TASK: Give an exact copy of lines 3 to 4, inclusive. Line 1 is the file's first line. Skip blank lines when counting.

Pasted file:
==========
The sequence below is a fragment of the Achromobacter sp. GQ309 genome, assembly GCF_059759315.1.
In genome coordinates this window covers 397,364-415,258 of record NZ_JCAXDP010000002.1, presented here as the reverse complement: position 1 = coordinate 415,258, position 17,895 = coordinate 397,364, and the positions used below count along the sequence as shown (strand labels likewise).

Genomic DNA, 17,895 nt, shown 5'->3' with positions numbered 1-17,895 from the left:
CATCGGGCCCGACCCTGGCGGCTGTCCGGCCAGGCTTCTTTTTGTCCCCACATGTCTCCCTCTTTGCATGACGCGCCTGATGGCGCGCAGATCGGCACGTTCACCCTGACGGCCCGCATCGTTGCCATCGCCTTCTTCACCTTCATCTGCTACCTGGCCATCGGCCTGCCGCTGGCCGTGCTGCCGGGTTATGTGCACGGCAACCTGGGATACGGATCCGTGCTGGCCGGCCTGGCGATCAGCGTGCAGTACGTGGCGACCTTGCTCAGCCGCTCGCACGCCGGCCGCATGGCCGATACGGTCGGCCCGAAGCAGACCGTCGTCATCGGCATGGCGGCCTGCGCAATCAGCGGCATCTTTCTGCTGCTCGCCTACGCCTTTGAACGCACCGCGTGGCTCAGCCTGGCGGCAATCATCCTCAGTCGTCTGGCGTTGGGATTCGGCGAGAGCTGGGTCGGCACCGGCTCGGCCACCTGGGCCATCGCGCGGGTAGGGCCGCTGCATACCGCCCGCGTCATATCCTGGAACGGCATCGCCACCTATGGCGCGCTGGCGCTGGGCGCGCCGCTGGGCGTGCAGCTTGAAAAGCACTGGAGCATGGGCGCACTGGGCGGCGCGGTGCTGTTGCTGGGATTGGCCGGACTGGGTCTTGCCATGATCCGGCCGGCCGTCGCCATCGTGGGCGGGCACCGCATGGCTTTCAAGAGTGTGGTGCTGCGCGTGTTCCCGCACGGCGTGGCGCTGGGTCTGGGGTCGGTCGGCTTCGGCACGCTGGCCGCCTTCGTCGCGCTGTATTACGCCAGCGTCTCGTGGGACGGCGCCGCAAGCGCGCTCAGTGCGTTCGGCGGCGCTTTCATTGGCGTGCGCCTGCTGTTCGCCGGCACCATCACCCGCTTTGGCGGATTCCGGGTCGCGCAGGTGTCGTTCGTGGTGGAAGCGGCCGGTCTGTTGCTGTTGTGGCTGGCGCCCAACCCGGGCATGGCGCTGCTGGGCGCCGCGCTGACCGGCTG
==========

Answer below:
Genomic DNA, 17,895 nt, shown 5'->3' with positions numbered 1-17,895 from the left:
CATCGGGCCCGACCCTGGCGGCTGTCCGGCCAGGCTTCTTTTTGTCCCCACATGTCTCCCTCTTTGCATGACGCGCCTGATGGCGCGCAGATCGGCACGTTCACCCTGACGGCCCGCATCGTTGCCATCGCCTTCTTCACCTTCATCTGCTACCTGGCCATCGGCCTGCCGCTGGCCGTGCTGCCGGGTTATGTGCACGGCAACCTGGGATACGGATCCGTGCTGGCCGGCCTGGCGATCAGCGTGCAGTACGTGGCGACCTTGCTCAGCCGCTCGCACGCCGGCCGCATGGCCGATACGGTCGGCCCGAAGCAGACCGTCGTCATCGGCATGGCGGCCTGCGCAATCAGCGGCATCTTTCTGCTGCTCGCCTACGCCTTTGAACGCACCGCGTGGCTCAGCCTGGCGGCAATCATCCTCAGTCGTCTGGCGTTGGGATTCGGCGAGAGCTGGGTCGGCACCGGCTCGGCCACCTGGGCCATCGCGCGGGTAGGGCCGCTGCATACCGCCCGCGTCATATCCTGGAACGGCATCGCCACCTATGGCGCGCTGGCGCTGGGCGCGCCGCTGGGCGTGCAGCTTGAAAAGCACTGGAGCATGGGCGCACTGGGCGGCGCGGTGCTGTTGCTGGGATTGGCCGGACTGGGTCTTGCCATGATCCGGCCGGCCGTCGCCATCGTGGGCGGGCACCGCATGGCTTTCAAGAGTGTGGTGCTGCGCGTGTTCCCGCACGGCGTGGCGCTGGGTCTGGGGTCGGTCGGCTTCGGCACGCTGGCCGCCTTCGTCGCGCTGTATTACGCCAGCGTCTCGTGGGACGGCGCCGCAAGCGCGCTCAGTGCGTTCGGCGGCGCTTTCATTGGCGTGCGCCTGCTGTTCGCCGGCACCATCACCCGCTTTGGCGGATTCCGGGTCGCGCAGGTGTCGTTCGTGGTGGAAGCGGCCGGTCTGTTGCTGTTGTGGCTGGCGCCCAACCCGGGCATGGCGCTGCTGGGCGCCGCGCTGACCGGCTG